So ... the Vancouver Canucks are bad. We all agree on that, right?
That feels like a question we shouldn't even have to ask about a team that lost its 20th game of the season Sunday night. The Canucks have lost more times than the Toronto Maple Leafs, or the Buffalo Sabres, or the Carolina Hurricanes. They've lost more than the Calgary Flames or the Edmonton Oilers. They've lost as many games as the Columbus Blue Jackets, a team that was losing so much that they went out and hired John Tortorella, and what kind of franchise does that?
So yes, the Canucks are bad, just as all of the hockey world's most handsome experts predicted. But someone had better tell the standings page, which has Vancouver sitting in a tie for second place in their division. That's partly because they play in the Pacific, and you and your buddies from your beer league could make the playoffs in this season's Pacific. And it's partly because the team has had the good sense to do a big chunk of its losing in overtime and the shootout, allowing them to rack up a league-leading eight loser points.
(Yes, some fans would insist that there's no such thing as a "loser point," and that the Canucks are really just earning a whole bunch of regulation ties and then merely failing to earn a bonus point for winning once the gimmicks kick in. These people are delusional, and if you encounter one you should simply ask them why the extra point column on the standings page has the word "loss" right in it and then run away while they're staring at it in confusion and trying to remember what words mean.)
To their credit, the Canucks went into Chicago and played the Blackhawks tough Sunday night; the game was 1-0 midway through the third, and the final looked lopsided only because of two Hawks goals in the final minute. Vancouver very nearly played well enough to pull off the upset, which would have given them consecutive wins over the New York Rangers and Hawks. Bad teams aren't supposed to do that, so I suppose we're lucky that the Canucks didn't make it happen and ruin our whole narrative.
Bad teams aren't supposed to make the playoffs either, and it remains to be seen whether the Canucks can pull that one off in the Pacific, which at this point is basically the Los Angeles Kings acting out the NHL's version of that "How many 5-year-olds could you take in a fight?" meme. The Canucks woke up Monday tied with the Arizona Coyotes at 30 points, and while the Coyotes have been a nice story, nobody really expects them to stick around. The San Jose Sharks are right behind them at 29 points, and you have to think that someday this iteration of the Sharks will figure out what they want to be when they grow up, but it might or might not happen this season. The Oilers and Flames are the two hottest teams in the NHL, and just typing that made my laptop slam shut on my fingers repeatedly because it assumed I was making fun of it. And then there are the Anaheim Ducks, who we'll all keep assuming are the division's second-best team even as they're handing a jersey to Auston Matthews in June.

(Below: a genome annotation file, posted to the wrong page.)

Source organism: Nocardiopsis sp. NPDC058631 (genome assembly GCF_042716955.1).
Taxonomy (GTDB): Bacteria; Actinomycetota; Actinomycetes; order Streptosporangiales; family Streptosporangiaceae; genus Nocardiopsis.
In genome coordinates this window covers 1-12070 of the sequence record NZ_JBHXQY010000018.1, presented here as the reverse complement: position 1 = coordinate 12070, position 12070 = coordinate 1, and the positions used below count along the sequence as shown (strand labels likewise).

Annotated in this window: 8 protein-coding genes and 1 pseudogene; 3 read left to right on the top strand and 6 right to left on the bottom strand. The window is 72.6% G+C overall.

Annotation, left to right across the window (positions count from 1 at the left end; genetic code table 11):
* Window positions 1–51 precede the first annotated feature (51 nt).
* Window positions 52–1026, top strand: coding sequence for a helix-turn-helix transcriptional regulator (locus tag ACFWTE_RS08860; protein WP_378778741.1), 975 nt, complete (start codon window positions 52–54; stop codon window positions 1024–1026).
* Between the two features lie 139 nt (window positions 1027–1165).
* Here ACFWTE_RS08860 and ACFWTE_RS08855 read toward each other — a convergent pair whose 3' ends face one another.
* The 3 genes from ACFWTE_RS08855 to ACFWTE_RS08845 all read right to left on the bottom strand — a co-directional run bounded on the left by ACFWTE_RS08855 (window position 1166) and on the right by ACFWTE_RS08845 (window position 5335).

So the Canucks are bad, but it's quite possible that they'll bad their way right into the postseason -- remember, head coach Willie Desjardins has made it to the playoffs in every full season of his NHL, AHL and WHL coaching career. Vancouver could even win a round, because the league's common-sense playoff format would pair them up against another non-Kings Pacific team in a matchup that somebody would have to win, unless a frustrated Winnipeg Jets team that had missed the playoffs with more points ran in, WWE-style, and started hitting everyone with steel chairs. Which I would support, by the way.
And that's where we are in today's NHL. You can lose nearly two-thirds of your games and still be good enough to make the playoffs, even if you're bad, which the Canucks inarguably are. And if you're Vancouver, you might as well embrace it. You might be old, but you can't really rebuild, not in the traditional "trade your best veterans for blue-chip prospects" way. Not when your best players, as brilliant as they are, are identical twin brothers who insist on playing together and carry a combined cap hit of $14 million. They could trade some of their other veteran stars, but ... well ... you know.
Or they could just say "screw it" and keep on being bad and yet somehow good, or at least good enough for the Pacific Division. Could they win a Stanley Cup that way? No, of course not. But they could win a round. And they could earn the right to face the Kings for the division title in the second round. And if they did, who knows what would happen?
We all do. They'd lose in four straight. And yet, somehow, they'd earn four points in the standings for doing it. That's not bad at all, even though it's not good, and that's just where these Canucks are at.